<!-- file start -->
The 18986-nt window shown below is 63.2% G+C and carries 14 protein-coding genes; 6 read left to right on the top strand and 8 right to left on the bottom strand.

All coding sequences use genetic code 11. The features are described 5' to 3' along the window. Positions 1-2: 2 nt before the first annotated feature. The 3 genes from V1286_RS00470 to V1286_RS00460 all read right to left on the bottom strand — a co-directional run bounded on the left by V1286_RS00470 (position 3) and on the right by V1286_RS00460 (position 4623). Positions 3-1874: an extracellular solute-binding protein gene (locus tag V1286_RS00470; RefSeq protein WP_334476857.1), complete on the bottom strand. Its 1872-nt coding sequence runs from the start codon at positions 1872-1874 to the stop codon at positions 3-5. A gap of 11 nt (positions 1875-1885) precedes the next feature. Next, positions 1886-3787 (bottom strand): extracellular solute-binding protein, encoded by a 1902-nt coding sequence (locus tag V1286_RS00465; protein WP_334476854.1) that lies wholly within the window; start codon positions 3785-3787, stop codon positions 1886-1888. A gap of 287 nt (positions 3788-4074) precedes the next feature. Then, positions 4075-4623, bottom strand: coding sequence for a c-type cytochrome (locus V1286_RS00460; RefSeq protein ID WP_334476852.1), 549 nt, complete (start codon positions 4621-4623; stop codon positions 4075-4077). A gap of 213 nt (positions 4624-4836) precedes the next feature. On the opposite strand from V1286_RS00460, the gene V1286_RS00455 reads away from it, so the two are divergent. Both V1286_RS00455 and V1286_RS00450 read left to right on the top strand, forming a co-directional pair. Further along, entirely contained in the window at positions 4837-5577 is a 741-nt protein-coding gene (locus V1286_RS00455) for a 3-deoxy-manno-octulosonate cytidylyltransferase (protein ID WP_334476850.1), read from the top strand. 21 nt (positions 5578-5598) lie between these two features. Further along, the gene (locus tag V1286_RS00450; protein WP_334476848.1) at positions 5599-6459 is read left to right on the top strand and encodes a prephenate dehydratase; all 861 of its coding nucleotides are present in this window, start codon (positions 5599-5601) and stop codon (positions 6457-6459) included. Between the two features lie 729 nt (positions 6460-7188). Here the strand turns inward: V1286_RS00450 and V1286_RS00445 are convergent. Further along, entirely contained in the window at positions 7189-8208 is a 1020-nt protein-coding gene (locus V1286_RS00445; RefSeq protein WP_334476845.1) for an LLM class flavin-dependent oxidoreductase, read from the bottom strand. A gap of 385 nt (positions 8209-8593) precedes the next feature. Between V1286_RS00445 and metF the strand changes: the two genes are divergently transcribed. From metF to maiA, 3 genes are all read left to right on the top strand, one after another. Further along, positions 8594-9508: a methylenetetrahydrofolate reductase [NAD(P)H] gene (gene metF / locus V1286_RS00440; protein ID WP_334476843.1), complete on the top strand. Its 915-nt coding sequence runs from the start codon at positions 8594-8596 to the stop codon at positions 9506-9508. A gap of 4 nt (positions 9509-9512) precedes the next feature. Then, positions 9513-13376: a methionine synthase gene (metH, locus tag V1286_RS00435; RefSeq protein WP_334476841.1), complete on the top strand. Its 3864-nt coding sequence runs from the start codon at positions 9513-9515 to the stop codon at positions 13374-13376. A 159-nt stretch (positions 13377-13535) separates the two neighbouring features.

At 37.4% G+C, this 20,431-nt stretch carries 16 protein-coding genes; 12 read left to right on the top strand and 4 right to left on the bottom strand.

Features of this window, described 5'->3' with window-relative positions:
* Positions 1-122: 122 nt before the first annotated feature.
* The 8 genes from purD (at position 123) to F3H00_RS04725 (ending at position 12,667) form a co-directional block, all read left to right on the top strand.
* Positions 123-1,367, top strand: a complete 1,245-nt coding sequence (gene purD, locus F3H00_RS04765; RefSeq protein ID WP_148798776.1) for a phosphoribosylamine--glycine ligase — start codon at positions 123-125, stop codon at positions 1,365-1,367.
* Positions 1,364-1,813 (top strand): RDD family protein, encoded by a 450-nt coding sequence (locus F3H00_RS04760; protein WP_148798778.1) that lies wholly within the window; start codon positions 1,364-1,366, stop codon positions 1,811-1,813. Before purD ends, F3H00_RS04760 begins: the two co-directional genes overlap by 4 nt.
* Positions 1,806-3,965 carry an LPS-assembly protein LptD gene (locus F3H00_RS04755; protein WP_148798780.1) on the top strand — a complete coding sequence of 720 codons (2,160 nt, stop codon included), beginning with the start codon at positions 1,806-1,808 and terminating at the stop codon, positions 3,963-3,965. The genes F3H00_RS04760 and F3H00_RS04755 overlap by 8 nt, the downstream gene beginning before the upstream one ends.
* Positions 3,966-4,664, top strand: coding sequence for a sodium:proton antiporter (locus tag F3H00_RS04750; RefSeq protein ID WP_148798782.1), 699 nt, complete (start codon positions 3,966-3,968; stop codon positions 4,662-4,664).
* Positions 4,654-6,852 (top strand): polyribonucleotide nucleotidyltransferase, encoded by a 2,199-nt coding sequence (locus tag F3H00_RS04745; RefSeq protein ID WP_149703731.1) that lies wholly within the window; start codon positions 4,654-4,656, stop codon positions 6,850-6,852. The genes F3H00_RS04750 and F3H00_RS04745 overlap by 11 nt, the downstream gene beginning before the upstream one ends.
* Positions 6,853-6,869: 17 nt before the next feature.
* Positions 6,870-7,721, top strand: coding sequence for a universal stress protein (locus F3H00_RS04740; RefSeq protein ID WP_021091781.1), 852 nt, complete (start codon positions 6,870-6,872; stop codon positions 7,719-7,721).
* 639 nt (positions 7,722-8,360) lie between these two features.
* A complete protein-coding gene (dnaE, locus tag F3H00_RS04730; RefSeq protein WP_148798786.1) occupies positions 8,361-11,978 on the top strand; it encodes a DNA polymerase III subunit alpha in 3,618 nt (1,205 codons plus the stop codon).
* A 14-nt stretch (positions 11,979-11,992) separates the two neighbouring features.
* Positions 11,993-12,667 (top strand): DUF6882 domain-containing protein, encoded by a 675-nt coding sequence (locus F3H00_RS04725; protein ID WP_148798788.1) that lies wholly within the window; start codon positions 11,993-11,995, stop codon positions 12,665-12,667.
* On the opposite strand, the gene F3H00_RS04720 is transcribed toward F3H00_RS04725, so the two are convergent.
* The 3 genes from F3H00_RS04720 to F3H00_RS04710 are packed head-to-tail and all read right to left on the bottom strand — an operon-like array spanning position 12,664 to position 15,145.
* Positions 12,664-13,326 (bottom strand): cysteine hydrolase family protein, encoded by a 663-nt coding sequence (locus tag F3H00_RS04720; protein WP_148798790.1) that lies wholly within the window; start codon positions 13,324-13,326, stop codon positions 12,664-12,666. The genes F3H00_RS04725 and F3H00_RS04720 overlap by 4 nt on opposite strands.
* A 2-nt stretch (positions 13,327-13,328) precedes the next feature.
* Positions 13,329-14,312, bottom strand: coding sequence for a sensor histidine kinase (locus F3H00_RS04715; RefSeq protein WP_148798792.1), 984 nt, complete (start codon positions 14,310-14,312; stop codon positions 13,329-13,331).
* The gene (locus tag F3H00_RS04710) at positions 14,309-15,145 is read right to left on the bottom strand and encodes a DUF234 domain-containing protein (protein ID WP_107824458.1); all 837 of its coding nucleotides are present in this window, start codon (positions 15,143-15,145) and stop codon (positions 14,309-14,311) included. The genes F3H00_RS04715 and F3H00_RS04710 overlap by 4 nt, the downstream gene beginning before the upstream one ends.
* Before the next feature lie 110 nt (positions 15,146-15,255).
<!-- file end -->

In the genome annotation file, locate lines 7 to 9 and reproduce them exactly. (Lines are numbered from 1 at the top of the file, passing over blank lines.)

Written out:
* Positions 123-1,367, top strand: a complete 1,245-nt coding sequence (gene purD, locus F3H00_RS04765; RefSeq protein ID WP_148798776.1) for a phosphoribosylamine--glycine ligase — start codon at positions 123-125, stop codon at positions 1,365-1,367.
* Positions 1,364-1,813 (top strand): RDD family protein, encoded by a 450-nt coding sequence (locus F3H00_RS04760; protein WP_148798778.1) that lies wholly within the window; start codon positions 1,364-1,366, stop codon positions 1,811-1,813. Before purD ends, F3H00_RS04760 begins: the two co-directional genes overlap by 4 nt.
* Positions 1,806-3,965 carry an LPS-assembly protein LptD gene (locus F3H00_RS04755; protein WP_148798780.1) on the top strand — a complete coding sequence of 720 codons (2,160 nt, stop codon included), beginning with the start codon at positions 1,806-1,808 and terminating at the stop codon, positions 3,963-3,965. The genes F3H00_RS04760 and F3H00_RS04755 overlap by 8 nt, the downstream gene beginning before the upstream one ends.